running expedition


Make sure to replace the ADD_YOUR_ETHEREUM_NODE_URL with the HTTP provider from the instructions above. 

This will start the explorer at https://localhost:3000/. You can view it in your browser and see something like this:

Voila! You now have the Expedition explorer running locally on your machine. 


Great work! Within just a few minutes, we were able to host our own Ethereum block explorer with QuickNode and Expedition. Since Expedition does not use any database and does not pull data in real-time, there is no maintenance cost.

We ❤️ Feedback!

If you have any feedback or questions on this guide, let us know. We'd love to hear from you! Feel free to also reach out to us via Twitter and/or our community server on Discord

Related articles 11

Ethereum Full Node vs Archive Node
Published: Apr 8, 2021
Updated: Sep 20, 2022

Ethereum runs on a network of computers (also known as nodes) that verify transactions based on a consensus protocol and ledger, which make up the blockchain. In this guide, you will learn...

Continue reading
How to setup a Chainlink node
Published: Jul 6, 2020
Updated: Sep 21, 2022

Smart-contracts are the heart and soul of all the development happening on the Ethereum blockchain, and as more and more people develop on Ethereum, smart contracts are becoming more...

Continue reading
Introduction to Ethereum Rollups
Published: Dec 28, 2021
Updated: Sep 9, 2022

Ethereum, the most popular blockchain, has seen scaling issues for quite a long time now. With high gas fees due to congestion being the primary pain point. With the increasing cost to use the...

Continue reading
How to run a Hyperledger Besu node
Published: May 18, 2021
Updated: Sep 9, 2022

As the Ethereum network continues to grow, the need for an enterprise-ready Ethereum client arises. Hyperledger Besu is an enterprise-friendly Ethereum client that can implement both public...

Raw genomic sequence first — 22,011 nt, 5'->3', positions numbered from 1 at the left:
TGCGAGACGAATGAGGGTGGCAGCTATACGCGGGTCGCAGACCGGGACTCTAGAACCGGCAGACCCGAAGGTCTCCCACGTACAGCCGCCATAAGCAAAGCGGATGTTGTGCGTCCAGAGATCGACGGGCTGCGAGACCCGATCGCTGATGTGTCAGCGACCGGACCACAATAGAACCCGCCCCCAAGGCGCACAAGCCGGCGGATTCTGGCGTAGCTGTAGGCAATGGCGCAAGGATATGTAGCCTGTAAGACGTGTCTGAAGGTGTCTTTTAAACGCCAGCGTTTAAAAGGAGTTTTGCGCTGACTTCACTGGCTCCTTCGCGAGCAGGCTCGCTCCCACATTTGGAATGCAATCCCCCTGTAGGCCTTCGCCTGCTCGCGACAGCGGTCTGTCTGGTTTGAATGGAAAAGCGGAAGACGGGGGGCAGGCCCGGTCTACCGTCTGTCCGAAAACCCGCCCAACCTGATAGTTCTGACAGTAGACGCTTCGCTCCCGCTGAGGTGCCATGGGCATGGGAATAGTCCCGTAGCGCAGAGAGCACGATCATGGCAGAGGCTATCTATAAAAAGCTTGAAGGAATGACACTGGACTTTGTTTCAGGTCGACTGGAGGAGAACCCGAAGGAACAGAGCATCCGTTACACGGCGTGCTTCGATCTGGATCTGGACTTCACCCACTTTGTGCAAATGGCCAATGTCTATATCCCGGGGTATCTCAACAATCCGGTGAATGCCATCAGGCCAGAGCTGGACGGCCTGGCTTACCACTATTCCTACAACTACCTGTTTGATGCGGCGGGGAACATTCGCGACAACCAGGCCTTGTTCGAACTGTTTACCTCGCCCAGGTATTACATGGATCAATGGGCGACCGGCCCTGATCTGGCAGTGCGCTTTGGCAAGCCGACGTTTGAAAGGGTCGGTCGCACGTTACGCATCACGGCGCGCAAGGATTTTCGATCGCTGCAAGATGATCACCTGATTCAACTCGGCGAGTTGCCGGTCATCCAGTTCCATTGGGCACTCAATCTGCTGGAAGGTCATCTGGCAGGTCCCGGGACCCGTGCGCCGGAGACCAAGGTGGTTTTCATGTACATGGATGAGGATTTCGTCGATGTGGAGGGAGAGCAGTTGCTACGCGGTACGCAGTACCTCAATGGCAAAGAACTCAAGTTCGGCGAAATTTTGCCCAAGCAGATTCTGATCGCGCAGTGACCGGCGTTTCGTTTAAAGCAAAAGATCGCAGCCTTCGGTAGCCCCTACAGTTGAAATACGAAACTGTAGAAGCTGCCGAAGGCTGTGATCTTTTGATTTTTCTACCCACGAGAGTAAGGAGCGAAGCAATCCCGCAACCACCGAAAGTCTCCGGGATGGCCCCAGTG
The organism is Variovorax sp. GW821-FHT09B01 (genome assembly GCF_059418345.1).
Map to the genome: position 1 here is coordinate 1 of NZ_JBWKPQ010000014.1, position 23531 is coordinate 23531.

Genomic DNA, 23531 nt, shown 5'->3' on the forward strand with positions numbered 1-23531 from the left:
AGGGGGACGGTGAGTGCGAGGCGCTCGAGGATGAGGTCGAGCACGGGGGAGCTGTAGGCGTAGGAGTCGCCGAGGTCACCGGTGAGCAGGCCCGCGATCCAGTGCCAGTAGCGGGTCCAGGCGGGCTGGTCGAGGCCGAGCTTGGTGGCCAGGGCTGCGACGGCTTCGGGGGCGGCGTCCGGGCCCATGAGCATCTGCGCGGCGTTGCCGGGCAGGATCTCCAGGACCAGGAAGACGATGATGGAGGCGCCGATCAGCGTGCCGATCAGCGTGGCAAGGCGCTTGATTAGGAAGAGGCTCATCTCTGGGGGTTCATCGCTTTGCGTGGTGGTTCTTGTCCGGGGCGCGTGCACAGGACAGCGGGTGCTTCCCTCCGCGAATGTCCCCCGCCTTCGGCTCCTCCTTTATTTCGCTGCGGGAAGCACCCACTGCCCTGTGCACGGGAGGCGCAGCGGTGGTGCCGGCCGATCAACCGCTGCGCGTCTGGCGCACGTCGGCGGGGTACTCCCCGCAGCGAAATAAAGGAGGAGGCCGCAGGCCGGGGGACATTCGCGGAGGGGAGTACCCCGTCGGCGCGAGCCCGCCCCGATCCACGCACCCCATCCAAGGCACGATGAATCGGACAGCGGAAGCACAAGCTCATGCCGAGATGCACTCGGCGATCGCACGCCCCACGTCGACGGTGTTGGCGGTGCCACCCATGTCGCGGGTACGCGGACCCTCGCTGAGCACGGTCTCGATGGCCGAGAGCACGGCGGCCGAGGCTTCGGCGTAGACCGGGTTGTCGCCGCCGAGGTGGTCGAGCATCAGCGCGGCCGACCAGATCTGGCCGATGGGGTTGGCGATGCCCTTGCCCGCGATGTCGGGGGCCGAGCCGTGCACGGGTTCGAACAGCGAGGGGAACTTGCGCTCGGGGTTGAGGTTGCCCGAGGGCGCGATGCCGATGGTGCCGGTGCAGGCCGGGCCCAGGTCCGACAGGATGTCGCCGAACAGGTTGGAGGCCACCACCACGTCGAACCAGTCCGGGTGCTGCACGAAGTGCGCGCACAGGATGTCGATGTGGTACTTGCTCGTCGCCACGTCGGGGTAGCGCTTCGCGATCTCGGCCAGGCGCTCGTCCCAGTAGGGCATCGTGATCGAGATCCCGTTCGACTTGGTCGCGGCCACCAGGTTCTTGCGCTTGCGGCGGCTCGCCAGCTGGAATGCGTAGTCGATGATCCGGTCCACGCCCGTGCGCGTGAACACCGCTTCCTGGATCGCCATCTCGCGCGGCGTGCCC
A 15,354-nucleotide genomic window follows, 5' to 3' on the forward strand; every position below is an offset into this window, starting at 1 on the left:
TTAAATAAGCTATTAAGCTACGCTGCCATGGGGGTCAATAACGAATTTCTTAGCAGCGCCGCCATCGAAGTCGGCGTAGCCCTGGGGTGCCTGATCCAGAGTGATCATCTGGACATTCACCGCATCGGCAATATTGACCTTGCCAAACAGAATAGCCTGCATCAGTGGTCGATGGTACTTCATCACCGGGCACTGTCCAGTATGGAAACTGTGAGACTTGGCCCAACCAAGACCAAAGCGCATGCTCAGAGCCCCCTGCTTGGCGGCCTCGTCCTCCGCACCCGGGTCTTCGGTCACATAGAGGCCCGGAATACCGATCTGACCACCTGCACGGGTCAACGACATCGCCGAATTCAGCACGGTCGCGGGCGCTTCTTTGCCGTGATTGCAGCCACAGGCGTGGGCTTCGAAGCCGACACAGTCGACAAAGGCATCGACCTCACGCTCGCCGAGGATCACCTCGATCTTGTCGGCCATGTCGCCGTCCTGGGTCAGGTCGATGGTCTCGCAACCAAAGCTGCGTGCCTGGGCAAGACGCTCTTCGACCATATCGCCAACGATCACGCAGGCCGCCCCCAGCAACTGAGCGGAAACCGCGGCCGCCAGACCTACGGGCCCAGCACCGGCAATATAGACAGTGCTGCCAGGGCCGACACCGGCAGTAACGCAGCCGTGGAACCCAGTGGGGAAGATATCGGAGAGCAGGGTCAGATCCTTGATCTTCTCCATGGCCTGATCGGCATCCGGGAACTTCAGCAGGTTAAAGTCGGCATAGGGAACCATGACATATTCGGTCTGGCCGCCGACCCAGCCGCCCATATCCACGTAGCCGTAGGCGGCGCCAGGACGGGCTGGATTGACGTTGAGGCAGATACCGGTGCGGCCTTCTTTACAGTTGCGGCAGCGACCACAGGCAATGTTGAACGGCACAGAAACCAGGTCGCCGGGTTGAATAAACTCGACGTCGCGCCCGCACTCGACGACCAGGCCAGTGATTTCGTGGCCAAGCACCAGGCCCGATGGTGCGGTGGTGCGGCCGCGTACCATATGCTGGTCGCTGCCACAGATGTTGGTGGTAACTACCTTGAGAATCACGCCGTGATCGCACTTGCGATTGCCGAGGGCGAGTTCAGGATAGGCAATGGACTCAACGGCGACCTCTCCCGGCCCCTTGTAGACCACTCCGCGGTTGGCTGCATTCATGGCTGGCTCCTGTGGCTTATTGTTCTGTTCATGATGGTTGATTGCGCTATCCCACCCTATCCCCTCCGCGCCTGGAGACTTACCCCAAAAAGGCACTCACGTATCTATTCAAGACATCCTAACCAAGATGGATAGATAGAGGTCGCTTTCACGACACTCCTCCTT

Continue reading
How to Run a Binance Smart Chain Node
Published: Jul 2, 2021
Updated: Oct 11, 2022

Binance Smart Chain, BSC for short, is a blockchain that seeks to provide both an alternative and extension to the Ethereum Blockchain. It has done this through several clever implementations...

Continue reading
How to install and run a Geth node
Published: Apr 5, 2020
Updated: Sep 12, 2022

Ethereum nodes are computers participating in Ethereum blockchain network. These nodes are actual computers running software that verifies, stores, and sometimes creates blocks. The actual...

Continue reading
How to run Nethermind node
Published: May 18, 2021
Updated: Nov 18, 2022

To run an Ethereum node without any problems, it is essential to choose a good node client. Nethermind is one of the oldest and most trusted Ethereum node clients. In this guide, let’s see how...

Continue reading
How to Install and Run a Stacks Node
Published: Aug 26, 2022
Updated: Sep 9, 2022

Stacks 2.0 is an open-source layer-1 blockchain that allows developers to build smart contracts and decentralized blockchain applications. This guide will demonstrate how to install the Stacks...

Continue reading
How to Use Laika with QuickNode
Published: Apr 22, 2022
Updated: Sep 9, 2022

Developers spend most of their time writing code, testing, and fixing bugs. A lot of the time spent with these tasks can be simplified by using a tool like Laika. Laika is a Web3 development...

Continue reading